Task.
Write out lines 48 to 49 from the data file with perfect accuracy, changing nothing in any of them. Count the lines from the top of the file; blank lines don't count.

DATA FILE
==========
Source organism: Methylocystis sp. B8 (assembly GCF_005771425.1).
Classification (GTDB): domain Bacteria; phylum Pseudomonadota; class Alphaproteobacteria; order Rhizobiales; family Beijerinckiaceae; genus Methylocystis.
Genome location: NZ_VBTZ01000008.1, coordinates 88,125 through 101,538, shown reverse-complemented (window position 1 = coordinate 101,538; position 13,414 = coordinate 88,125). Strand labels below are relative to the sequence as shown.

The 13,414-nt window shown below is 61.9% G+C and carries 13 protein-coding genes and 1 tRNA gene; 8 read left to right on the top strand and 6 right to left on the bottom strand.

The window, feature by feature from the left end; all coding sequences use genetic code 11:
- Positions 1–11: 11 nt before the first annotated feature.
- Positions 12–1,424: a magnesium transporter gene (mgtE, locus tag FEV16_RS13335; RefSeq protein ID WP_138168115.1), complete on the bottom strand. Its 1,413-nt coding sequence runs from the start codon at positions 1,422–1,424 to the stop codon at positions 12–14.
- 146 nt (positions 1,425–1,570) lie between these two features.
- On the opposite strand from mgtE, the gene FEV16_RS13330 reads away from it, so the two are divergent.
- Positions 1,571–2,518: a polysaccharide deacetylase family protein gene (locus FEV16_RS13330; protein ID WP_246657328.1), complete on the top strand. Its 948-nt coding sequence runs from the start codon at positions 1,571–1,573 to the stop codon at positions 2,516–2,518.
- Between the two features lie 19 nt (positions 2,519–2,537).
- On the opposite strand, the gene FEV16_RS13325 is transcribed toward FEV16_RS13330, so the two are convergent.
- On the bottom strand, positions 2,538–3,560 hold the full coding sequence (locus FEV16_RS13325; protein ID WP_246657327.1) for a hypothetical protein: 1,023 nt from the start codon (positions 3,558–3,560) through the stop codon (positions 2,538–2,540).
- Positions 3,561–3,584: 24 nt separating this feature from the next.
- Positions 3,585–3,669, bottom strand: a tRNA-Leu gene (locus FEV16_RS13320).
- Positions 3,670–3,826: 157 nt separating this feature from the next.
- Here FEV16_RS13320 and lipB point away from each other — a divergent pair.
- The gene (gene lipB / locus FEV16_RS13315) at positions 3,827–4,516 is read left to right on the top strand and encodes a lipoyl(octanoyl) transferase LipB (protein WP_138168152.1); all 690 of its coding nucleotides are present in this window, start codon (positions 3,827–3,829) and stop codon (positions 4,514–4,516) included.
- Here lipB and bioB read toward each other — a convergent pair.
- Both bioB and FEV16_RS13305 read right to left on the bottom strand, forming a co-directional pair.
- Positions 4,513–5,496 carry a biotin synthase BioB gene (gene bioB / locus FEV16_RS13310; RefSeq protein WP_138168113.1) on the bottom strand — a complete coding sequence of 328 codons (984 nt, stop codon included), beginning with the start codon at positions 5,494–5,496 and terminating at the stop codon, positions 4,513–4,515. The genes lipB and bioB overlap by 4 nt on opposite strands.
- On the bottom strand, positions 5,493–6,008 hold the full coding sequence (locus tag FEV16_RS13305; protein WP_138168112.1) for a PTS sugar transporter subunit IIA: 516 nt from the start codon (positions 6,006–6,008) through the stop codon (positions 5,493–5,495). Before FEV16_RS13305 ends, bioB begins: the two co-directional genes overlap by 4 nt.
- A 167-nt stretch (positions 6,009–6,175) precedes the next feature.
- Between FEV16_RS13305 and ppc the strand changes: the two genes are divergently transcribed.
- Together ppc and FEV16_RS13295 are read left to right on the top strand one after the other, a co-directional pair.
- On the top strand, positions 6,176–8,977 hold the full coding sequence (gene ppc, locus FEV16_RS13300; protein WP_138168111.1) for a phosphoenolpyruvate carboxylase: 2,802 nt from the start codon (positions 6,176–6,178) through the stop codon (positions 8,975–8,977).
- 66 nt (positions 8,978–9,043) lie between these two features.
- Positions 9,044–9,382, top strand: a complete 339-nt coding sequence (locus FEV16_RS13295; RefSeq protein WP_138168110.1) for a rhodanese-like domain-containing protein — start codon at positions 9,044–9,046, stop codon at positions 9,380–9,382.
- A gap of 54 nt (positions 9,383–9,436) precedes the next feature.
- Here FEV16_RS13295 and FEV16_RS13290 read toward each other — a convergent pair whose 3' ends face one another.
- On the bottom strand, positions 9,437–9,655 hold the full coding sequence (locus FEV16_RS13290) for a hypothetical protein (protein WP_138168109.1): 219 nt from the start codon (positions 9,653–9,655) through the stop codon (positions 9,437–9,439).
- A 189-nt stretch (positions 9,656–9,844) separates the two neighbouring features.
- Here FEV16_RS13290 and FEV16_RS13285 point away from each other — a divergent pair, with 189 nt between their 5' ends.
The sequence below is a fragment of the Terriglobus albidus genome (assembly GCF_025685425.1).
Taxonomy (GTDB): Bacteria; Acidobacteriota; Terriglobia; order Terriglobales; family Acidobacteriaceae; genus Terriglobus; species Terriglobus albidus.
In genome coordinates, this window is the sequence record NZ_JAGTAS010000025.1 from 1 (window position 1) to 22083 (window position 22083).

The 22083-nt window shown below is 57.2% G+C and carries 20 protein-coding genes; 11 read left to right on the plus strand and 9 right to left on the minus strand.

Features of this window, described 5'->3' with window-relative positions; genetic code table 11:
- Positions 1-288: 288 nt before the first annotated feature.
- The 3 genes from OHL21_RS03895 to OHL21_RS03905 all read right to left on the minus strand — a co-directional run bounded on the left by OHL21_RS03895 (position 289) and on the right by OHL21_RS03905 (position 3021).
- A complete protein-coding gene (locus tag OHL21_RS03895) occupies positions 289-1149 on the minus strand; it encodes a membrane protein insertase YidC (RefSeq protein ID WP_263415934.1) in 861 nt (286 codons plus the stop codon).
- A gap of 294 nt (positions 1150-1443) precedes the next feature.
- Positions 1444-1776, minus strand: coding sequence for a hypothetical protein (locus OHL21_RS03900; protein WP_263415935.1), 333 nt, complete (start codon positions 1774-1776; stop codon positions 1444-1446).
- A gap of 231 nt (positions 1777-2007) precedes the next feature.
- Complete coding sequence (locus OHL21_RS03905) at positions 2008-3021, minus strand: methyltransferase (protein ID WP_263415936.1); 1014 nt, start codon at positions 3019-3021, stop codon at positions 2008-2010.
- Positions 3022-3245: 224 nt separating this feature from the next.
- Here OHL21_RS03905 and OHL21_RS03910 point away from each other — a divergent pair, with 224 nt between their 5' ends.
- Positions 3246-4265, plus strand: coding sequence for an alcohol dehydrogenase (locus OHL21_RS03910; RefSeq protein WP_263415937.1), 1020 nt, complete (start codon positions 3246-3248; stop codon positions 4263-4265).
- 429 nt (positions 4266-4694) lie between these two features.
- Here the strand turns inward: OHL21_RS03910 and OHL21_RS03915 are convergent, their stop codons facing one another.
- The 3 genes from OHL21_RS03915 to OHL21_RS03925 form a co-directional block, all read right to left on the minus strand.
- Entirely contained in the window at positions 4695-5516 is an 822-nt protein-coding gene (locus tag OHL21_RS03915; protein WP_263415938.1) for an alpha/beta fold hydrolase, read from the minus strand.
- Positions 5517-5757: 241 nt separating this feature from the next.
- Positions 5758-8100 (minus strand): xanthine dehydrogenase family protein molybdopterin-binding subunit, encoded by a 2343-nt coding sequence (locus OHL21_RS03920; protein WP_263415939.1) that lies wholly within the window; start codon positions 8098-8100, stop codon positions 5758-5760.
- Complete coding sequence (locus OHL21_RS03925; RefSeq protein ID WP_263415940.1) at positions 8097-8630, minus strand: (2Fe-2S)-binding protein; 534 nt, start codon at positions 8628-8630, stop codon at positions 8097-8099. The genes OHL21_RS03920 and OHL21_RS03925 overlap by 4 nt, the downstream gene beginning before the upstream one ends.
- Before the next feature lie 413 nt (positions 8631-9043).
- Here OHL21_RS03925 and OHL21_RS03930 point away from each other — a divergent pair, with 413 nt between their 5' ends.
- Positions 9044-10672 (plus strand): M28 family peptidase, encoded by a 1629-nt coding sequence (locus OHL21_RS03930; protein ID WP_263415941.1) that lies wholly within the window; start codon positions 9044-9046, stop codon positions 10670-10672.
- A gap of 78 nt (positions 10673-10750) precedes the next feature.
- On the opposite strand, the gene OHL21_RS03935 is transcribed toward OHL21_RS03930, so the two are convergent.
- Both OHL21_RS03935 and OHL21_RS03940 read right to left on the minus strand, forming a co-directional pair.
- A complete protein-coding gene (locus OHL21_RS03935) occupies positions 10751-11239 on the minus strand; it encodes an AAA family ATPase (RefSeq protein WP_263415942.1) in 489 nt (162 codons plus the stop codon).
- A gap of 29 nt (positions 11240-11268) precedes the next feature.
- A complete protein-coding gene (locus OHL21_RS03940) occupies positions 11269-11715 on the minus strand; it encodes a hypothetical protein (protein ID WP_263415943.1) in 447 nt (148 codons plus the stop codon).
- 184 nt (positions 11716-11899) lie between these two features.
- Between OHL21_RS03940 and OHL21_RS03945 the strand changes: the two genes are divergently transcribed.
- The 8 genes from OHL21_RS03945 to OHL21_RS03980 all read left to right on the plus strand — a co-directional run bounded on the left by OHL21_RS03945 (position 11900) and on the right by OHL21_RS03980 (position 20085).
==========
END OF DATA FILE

- Positions 3246-4265, plus strand: coding sequence for an alcohol dehydrogenase (locus OHL21_RS03910; RefSeq protein WP_263415937.1), 1020 nt, complete (start codon positions 3246-3248; stop codon positions 4263-4265).
- 429 nt (positions 4266-4694) lie between these two features.